CCTV is most useful for armed robbery prevention, as well as safety and training."A lot of people missed the boat on that and think cameras are just for security," he said.

In an attempt to see what loss prevention technology works best, Price Chopper recently tested a remote camera system in its Newburgh, N.Y., store. The camera looked over the store's parking lot and was monitored from 150 miles away.

"It worked well but we didn't see the purpose past the test," Proper said.

Approximately 100 Hannaford stores have comprehensive CCTV systems. Lower prices for the technology have allowed the retailer to use the systems on a larger scale, Harris said.

Many CCTV setups at Hannaford stores are extensive enough to record store activity rather than simply monitoring it. This type of video record can be used to document shrink and potentially build a case against an employee or a shoplifter.

Many retailers, including Winn-Dixie Stores, Jacksonville, Fla., are integrating CCTV into their POS systems. In addition to reducing shrink levels in this crucial area, such systems can monitor cashier performance and productivity.

Price Chopper also recently tested a CCTV system for the front end that allowed the retailer to zoom in closely enough to watch the register and the tape ringing up at the same time, in an effort to help reduce cashier sweethearting, according to Proper.

"The test was very successful," he told SN, adding that the retailer had not yet made a decision on whether to expand the use of this technology.

Hannaford's Harris noted the CCTV systems have also been effective in measuring the retailer's cashiers' performance. In addition, the retailer has developed its own cashier monitoring system through a proprietary software package; several off-the-shelf cashier monitoring programs are available in the industry.

All sources agreed that technology, no matter how effective, is not sufficient to combat shrink unless employees are motivated to reduce losses. One retailer has formalized this concept with an incentive program that provides cash bonuses to employees based on keeping shrink levels to a minimum.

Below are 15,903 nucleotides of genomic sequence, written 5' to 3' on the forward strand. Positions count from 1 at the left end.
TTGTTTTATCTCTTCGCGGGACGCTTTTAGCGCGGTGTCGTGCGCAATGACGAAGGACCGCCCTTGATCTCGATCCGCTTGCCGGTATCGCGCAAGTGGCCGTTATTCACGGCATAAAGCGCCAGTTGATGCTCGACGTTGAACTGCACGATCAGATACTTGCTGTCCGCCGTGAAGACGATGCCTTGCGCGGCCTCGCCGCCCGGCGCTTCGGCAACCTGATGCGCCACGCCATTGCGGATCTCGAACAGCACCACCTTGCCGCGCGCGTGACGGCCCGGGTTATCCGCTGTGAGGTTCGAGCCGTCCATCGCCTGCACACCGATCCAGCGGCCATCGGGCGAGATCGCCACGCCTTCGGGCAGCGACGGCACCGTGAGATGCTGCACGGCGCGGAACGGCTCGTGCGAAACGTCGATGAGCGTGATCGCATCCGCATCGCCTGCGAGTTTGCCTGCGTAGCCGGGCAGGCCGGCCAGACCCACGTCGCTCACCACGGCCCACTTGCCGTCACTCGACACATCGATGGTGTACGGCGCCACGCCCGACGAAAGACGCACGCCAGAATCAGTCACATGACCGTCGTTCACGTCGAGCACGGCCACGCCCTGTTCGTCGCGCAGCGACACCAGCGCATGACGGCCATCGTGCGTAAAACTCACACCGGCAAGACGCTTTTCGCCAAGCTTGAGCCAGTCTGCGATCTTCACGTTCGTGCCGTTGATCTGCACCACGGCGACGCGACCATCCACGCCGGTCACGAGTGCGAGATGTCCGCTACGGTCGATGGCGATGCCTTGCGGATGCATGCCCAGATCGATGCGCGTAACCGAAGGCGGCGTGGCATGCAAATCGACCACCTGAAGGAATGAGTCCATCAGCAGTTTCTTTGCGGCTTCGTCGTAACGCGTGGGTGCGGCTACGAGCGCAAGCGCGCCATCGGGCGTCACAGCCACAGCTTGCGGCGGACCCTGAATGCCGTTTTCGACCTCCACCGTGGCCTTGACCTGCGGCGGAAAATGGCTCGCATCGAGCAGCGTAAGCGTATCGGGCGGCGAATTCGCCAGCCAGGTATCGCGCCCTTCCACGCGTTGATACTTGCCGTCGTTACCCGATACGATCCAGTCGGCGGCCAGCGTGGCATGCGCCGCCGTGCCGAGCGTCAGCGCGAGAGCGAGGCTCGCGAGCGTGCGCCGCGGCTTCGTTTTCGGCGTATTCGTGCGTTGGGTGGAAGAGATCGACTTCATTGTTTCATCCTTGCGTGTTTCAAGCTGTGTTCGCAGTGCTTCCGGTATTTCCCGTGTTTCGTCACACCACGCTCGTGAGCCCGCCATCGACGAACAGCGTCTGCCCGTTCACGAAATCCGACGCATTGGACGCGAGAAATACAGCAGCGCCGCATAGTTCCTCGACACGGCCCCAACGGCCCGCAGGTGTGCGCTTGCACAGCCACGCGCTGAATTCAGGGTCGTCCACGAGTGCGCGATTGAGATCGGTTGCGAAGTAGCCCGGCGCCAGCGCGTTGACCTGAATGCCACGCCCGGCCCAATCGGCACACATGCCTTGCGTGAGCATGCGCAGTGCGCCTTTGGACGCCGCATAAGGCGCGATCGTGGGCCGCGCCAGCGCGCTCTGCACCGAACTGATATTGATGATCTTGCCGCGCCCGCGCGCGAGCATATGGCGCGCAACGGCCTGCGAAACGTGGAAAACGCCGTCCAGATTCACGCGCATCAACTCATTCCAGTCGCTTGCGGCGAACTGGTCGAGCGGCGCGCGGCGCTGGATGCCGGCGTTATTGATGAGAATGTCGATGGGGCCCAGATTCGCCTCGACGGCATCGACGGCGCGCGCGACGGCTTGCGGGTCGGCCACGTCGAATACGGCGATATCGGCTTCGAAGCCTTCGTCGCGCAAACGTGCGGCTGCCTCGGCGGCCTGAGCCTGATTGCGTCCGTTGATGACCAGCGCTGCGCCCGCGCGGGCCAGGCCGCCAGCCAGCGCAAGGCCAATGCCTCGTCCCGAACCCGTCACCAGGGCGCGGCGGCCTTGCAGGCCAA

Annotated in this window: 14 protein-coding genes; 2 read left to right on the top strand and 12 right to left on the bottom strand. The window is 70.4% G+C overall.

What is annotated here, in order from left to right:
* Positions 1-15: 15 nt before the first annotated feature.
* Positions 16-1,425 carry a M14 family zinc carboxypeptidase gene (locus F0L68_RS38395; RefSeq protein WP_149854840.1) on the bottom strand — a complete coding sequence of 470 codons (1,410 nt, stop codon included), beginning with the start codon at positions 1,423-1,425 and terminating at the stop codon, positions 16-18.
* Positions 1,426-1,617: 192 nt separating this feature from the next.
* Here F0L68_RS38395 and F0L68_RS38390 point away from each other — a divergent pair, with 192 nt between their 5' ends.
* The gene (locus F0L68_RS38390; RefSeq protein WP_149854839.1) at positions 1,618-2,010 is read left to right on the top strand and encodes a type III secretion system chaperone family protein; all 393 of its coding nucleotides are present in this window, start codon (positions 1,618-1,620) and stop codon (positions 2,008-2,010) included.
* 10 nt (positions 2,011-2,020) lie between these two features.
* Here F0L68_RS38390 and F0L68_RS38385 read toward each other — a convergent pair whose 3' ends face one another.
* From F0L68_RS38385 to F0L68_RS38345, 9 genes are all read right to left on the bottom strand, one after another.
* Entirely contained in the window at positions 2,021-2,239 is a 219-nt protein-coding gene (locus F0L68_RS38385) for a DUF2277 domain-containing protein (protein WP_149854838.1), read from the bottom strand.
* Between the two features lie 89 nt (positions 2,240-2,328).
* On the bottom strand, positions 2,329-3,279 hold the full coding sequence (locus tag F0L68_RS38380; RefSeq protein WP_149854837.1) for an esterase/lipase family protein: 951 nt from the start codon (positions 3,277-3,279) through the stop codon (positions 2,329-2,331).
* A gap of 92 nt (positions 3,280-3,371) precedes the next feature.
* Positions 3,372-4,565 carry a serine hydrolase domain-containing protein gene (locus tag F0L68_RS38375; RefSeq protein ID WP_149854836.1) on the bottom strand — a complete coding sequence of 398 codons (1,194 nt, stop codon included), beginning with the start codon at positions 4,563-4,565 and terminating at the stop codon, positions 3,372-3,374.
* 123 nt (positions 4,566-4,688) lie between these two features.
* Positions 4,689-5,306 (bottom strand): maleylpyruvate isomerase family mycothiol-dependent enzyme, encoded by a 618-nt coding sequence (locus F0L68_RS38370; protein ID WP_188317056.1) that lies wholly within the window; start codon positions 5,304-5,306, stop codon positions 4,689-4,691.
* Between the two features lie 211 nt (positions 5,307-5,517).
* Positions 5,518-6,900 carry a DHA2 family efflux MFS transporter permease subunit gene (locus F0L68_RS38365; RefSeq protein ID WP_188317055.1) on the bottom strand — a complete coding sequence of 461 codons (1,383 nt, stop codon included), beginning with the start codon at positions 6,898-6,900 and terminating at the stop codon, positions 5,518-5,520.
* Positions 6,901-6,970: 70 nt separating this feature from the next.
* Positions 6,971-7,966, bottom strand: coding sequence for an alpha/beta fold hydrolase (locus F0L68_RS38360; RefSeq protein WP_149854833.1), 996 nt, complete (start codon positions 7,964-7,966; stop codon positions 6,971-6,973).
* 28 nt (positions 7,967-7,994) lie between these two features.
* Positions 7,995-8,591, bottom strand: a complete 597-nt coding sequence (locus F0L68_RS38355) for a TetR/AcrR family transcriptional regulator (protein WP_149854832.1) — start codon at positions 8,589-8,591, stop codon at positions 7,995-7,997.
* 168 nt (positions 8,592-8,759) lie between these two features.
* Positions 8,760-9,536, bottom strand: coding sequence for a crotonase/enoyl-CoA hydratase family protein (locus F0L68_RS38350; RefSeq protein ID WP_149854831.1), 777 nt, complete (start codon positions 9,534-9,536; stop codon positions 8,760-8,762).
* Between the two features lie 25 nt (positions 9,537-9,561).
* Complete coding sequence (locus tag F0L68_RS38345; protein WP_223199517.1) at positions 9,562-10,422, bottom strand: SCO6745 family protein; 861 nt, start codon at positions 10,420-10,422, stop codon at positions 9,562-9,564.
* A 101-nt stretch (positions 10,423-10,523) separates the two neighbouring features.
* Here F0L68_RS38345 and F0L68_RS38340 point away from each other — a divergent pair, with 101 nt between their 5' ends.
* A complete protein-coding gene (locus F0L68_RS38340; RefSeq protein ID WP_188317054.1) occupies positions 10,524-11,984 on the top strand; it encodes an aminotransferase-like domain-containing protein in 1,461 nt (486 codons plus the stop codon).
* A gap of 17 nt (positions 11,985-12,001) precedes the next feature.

At Redner's Markets, a 36-store chain based in Reading, Pa., the retailer's Inventory Improvement Bonus Award Program has been very effective at reducing shrink, according to Kevin Snyder, senior vice president of store operations and director of sales.

The retailer budgets for a certain amount of shrink at each store, measured as a percentage of sales. If a store comes in under that number, the balance is given back to the employees in the form of a cash bonus.

The retailer was able to reduce shrink significantly in 1997, said Snyder, noting that the average bonus for full and part-time employees was $900. This was $200 more than the previous year's average bonus.

In addition to the bonus program, Redner's uses a number of other loss prevention techniques, such as in-store detectives to spot shoplifters and keep an eye on employee theft.

Employees are also encouraged to call a hotline to confidentially report incidents of theft to the loss prevention director. In addition, employees can alert Redner's management to internal problems through the Internet.

Harris and Proper both said that no one method is the best for loss prevention, and in fact, they should all be used together to battle against shrink.